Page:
The effect of calf neuromuscular electrical stimulation and intermittent pneumatic compression on thigh microcirculation

Authors: Bahadori, S., Immins, T. and Wainwright, T.

http://eprints.bournemouth.ac.uk/26175/

Journal: Microvascular Research

Volume: 111

Pages: 37-41

ISSN: 1095-9319

DOI: 10.1016/j.mvr.2017.01.001

Objective: This study compares the effectiveness of a neuromuscular electrical stimulation (NMES) device and an intermittent pneumatic compression (IPC) device on enhancing microcirculatory blood flow in the thigh of healthy individuals, when stimulation is carried out peripherally at the calf. Materials and method: Blood microcirculation of ten healthy individuals was recorded using laser speckle contrast imaging (LSCI) technique. A region of interest (ROI) was marked on each participant thigh. The mean flux within the ROI was calculated at four states: rest, NMES device with visible muscle actuation (VMA), NMES device with no visible muscle actuation (NVMA) and IPC device. Results: Both NMES and IPC devices increased blood flow in the thigh when stimulation was carried out peripherally at the calf. The NMES device increased mean blood perfusion from baseline by 399.8% at the VMA state and 150.6% at the NVMA state, IPC device increased the mean blood perfusion by 117.3% from baseline. Conclusion: The NMES device at VMA state increased microcirculation by more than a factor of 3 in contrast to the IPC device. Even at the NVMA state, the NMES device increased blood flow by 23% more than the IPC device. Given the association between increased microcirculation and reduced oedema, NMES may be a more effective modality than IPC at reducing oedema, therefore further research is needed to explore this.

This data was imported from PubMed:

Authors: Bahadori, S., Immins, T. and Wainwright, T.W.

http://eprints.bournemouth.ac.uk/26175/

Journal: Microvasc Res

Volume: 111

Pages: 37-41

eISSN: 1095-9319

DOI: 10.1016/j.mvr.2017.01.001

OBJECTIVE: This study compares the effectiveness of a neuromuscular electrical stimulation (NMES) device and an intermittent pneumatic compression (IPC) device on enhancing microcirculatory blood flow in the thigh of healthy individuals, when stimulation is carried out peripherally at the calf. MATERIALS AND METHODS: Blood microcirculation of ten healthy individuals was recorded using laser speckle contrast imaging (LSCI) technique. A region of interest (ROI) was marked on each participant thigh. The mean flux within the ROI was calculated at four states: rest, NMES device with visible muscle actuation (VMA), NMES device with no visible muscle actuation (NVMA) and IPC device. RESULTS: Both NMES and IPC devices increased blood flow in the thigh when stimulation was carried out peripherally at the calf. The NMES device increased mean blood perfusion from baseline by 399.8% at the VMA state and 150.6% at the NVMA state, IPC device increased the mean blood perfusion by 117.3% from baseline. CONCLUSION: The NMES device at VMA state increased microcirculation by more than a factor of 3 in contrast to the IPC device. Even at the NVMA state, the NMES device increased blood flow by 23% more than the IPC device. Given the association between increased microcirculation and reduced oedema, NMES may be a more effective modality than IPC at reducing oedema, therefore further research is needed to explore this.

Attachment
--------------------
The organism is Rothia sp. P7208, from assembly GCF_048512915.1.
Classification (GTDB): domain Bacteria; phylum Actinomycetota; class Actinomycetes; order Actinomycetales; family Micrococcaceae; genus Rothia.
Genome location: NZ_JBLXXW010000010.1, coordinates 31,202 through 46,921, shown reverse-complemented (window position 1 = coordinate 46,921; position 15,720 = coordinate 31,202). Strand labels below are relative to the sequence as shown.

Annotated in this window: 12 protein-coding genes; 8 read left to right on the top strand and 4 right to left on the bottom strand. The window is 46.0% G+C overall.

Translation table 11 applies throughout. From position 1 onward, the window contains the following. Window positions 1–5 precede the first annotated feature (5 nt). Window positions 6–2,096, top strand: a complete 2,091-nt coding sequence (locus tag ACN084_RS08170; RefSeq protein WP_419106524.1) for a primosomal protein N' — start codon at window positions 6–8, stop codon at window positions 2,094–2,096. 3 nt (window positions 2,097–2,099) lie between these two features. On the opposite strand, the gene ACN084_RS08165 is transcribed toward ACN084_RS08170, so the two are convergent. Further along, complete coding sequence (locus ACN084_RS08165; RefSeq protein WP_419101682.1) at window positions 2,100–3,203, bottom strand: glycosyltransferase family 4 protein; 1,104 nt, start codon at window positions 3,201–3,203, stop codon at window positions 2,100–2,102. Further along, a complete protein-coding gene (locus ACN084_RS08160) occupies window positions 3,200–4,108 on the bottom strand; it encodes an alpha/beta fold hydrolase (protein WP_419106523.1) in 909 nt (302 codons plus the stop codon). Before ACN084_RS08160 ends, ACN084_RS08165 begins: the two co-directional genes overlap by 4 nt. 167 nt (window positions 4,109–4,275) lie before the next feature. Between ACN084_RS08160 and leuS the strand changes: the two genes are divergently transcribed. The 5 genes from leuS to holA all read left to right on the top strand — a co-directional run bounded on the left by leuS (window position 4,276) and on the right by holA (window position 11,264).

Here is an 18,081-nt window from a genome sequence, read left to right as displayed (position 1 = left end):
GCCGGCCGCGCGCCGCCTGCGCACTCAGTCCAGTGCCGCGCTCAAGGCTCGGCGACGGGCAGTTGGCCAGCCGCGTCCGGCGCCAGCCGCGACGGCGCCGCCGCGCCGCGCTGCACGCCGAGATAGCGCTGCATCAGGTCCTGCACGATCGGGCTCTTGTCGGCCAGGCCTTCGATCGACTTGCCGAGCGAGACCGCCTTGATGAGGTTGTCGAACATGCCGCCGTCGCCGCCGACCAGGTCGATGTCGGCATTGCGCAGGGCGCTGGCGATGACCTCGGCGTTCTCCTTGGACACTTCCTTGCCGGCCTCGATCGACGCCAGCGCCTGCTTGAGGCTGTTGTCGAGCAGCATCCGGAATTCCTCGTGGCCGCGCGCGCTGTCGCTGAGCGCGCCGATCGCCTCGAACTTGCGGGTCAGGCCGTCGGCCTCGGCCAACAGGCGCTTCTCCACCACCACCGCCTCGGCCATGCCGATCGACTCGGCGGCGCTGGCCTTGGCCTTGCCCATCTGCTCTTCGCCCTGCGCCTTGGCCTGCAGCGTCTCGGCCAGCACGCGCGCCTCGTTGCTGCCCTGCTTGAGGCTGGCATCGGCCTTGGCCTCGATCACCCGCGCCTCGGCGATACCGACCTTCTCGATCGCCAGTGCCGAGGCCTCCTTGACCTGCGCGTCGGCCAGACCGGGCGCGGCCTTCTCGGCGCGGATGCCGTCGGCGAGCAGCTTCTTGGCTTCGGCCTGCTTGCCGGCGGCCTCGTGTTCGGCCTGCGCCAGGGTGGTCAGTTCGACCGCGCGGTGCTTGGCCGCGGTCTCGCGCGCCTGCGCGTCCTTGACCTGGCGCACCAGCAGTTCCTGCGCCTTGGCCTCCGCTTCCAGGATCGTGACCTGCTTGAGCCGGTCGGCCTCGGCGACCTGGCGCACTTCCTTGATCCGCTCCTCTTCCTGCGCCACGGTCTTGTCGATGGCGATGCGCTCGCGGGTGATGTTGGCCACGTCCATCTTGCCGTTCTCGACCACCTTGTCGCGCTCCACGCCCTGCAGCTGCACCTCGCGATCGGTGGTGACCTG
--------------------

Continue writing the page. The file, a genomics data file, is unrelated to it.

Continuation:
This data was imported from Scopus:

Authors: Bahadori, S., Immins, T. and Wainwright, T.W.

http://eprints.bournemouth.ac.uk/26175/

Journal: Microvascular Research

Volume: 111

Pages: 37-41

eISSN: 1095-9319

ISSN: 0026-2862

DOI: 10.1016/j.mvr.2017.01.001

© 2017 Elsevier Inc. Objective This study compares the effectiveness of a neuromuscular electrical stimulation (NMES) device and an intermittent pneumatic compression (IPC) device on enhancing microcirculatory blood flow in the thigh of healthy individuals, when stimulation is carried out peripherally at the calf. Materials and methods Blood microcirculation of ten healthy individuals was recorded using laser speckle contrast imaging (LSCI) technique. A region of interest (ROI) was marked on each participant thigh. The mean flux within the ROI was calculated at four states: rest, NMES device with visible muscle actuation (VMA), NMES device with no visible muscle actuation (NVMA) and IPC device. Results Both NMES and IPC devices increased blood flow in the thigh when stimulation was carried out peripherally at the calf. The NMES device increased mean blood perfusion from baseline by 399.8% at the VMA state and 150.6% at the NVMA state, IPC device increased the mean blood perfusion by 117.3% from baseline. Conclusion The NMES device at VMA state increased microcirculation by more than a factor of 3 in contrast to the IPC device. Even at the NVMA state, the NMES device increased blood flow by 23% more than the IPC device. Given the association between increased microcirculation and reduced oedema, NMES may be a more effective modality than IPC at reducing oedema, therefore further research is needed to explore this.

This data was imported from Web of Science (Lite):

Authors: Bahadori, S., Immins, T. and Wainwright, T.W.

http://eprints.bournemouth.ac.uk/26175/

Journal: MICROVASCULAR RESEARCH

Volume: 111

Pages: 37-41

eISSN: 1095-9319

ISSN: 0026-2862

DOI: 10.1016/j.mvr.2017.01.001

The data on this page was last updated at 05:01 on March 20, 2019.